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You might think that removing plaque happens automatically with brushing their teeth. But not all parents clean their child’s teeth and gums in equal measure. Some opt for a quick light brush and miss the hidden plaque behind teeth. Other more scrupulous parents ensure that 100% of tooth and gum surfaces are thoroughly cleaned with the right cleaning tools – and inspected for missed plaque with a dental mirror! Not surprisingly, it’s the latter group that that has the right attitude towards brushing their child’s teeth – it’s all about removing bacterial plaque every time, wherever it may be in the mouth.

Oral cleaning tools for infant teeth and gums 3-12 months old

Starting oral care for your infant can begin well before their first teeth appear. When your child turns 3 months old, you can gently wipe their gum surfaces with a clean, moist pad, finger gauze or cotton-gauze baby oral cleaner swabs – in the mornings and evenings. Gum care, especially along the gum line where primary teeth are emerging, keeps gums clean and healthy. Check other oral surfaces behind the lips, between the inner cheeks and gums. You’d be surprised by what you can find. Infant tongues need cleaning too with a baby tongue cleaner. Give them a quick sip of some water to wash away dislodged plaque and food residue still remaining in the mouth after you’ve completed cleaning. Drinking lots of water during the day keeps their mouths clean too. When the first teeth pop up, start using a soft, infant toothbrush or silicone finger toothbrush with water to clean them. You can purchase a wide range of age-specific infant teeth & gum cleaning products from your supermarket or chemist. If your child resists a toothbrush at first, make a slower transition and continue using the moist pad or gauze technique to wipe clean 100% of the surfaces of each individual tooth. Don’t miss their gum line and make it fun with song and games. Your child will look forward to brushing their daily oral care and hygiene routine.

Oral cleaning tools for toddlers teeth and gums 1-3 years old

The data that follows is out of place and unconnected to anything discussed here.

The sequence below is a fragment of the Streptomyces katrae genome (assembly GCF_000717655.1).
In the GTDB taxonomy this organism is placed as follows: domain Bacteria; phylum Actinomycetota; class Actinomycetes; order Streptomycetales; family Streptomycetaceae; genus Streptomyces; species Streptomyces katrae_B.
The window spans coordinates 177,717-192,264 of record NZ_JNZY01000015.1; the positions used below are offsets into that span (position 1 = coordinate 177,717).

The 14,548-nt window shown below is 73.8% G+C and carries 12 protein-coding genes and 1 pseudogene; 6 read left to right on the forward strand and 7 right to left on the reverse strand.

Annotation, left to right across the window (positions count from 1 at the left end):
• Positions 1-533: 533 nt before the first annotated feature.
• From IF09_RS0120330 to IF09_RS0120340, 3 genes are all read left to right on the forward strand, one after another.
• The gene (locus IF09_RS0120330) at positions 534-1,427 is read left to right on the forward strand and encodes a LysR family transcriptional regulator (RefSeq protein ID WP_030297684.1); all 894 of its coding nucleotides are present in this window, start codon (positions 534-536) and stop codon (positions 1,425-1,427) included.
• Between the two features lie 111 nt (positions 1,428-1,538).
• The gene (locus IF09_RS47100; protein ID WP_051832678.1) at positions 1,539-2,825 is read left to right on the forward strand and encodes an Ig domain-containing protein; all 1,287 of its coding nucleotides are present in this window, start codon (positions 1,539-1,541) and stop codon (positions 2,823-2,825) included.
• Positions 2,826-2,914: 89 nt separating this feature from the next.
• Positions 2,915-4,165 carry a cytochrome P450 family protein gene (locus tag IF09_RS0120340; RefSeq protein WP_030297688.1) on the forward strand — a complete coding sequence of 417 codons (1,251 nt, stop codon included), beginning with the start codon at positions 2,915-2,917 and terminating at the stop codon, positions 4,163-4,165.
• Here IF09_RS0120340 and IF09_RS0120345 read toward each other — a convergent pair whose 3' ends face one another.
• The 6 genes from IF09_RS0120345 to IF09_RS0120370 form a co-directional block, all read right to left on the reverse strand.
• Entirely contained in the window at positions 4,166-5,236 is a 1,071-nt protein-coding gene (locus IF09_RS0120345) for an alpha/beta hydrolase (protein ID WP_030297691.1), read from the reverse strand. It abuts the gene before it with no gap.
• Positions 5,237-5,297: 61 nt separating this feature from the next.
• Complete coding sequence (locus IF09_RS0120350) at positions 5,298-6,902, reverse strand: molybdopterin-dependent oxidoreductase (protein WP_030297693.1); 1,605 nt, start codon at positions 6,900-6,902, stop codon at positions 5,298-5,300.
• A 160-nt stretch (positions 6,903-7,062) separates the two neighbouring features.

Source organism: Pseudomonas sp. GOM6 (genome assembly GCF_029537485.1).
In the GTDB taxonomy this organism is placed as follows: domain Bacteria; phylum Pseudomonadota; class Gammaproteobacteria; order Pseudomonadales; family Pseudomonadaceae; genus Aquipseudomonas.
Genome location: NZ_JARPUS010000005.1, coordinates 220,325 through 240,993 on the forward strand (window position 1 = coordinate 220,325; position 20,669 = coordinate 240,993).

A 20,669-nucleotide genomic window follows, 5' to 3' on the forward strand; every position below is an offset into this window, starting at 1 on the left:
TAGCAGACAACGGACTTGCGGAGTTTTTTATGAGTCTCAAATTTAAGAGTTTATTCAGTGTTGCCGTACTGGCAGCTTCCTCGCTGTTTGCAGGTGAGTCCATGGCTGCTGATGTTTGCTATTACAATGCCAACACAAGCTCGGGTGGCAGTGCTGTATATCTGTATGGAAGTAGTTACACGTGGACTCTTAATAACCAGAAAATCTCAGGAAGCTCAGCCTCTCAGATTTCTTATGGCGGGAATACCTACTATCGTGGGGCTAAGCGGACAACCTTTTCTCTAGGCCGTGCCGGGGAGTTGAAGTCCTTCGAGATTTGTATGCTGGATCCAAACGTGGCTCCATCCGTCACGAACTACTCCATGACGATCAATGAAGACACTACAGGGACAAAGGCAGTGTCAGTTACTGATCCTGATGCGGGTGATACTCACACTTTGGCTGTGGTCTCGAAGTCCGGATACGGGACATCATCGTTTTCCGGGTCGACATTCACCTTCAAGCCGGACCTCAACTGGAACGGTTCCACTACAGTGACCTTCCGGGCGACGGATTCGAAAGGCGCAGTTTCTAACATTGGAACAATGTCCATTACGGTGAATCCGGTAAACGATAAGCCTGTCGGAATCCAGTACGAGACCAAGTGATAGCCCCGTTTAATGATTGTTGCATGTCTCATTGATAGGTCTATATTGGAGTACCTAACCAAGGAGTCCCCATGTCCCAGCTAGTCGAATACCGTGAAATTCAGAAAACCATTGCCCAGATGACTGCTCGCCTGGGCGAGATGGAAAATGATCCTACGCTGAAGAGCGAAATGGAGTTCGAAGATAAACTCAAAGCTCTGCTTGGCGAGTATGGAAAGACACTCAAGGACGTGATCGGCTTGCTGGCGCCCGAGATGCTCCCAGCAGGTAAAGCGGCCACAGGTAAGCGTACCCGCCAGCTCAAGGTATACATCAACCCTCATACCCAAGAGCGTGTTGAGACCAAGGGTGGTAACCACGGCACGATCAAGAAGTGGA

Toddlers need to have their teeth cleaned twice daily – morning and night – just like everyone else. And they will need your help and supervision while they’re doing it. They’ll be using a toothbrush with water until they reach 18 months after which they brush with a small dab of low-fluoride toothpaste. Focus on cleaning each tooth with 360 degree coverage of tooth surfaces. Young toddlers probably won’t spit or rinse when told, so gently wipe away excess toothpaste residue, but leave a thin smear on teeth for its fluoride benefits. By about the age of 2, your toddler should be able to hold the brush while you their hand and guide it in all the right brushing angles and motions. Stand in front of the bathroom mirror so you can both see into their mouth. You can try cupping their chin for better stability. In effect, you are being a puppeteer and controlling their movements while they get to hold the toothbrush. Angle bristles appropriately to remove plaque from the front, back and between the teeth. To remove plaque build-up from the gum line, angle bristles towards this area and brush in an expanding circular motion to incrementally “shave” off plaque. Make sure you ease the toothbrush off a little when it comes in contact with gum tissue, so as not to cause irritation. Let them hold the tongue cleaner while you guide their hand movements and start teaching them to spit. New dental technology can benefit toddlers once they’ve got the hang of manual brushing. Infant electric toothbrushes with timers are very effective cleaning tools but a toddler has to unlearn their manual brushing technique to use them. Electric toothbrush are held in a stationary position and moved across each tooth – tooth by tooth. Always store their toothbrush away from other brushes and allow to air dry. Cross bacterial contamination with older family member’s toothbrushes can introduce new bacterial species into your child’s oral cavity. Replace brush or brush heads every 3-4 months.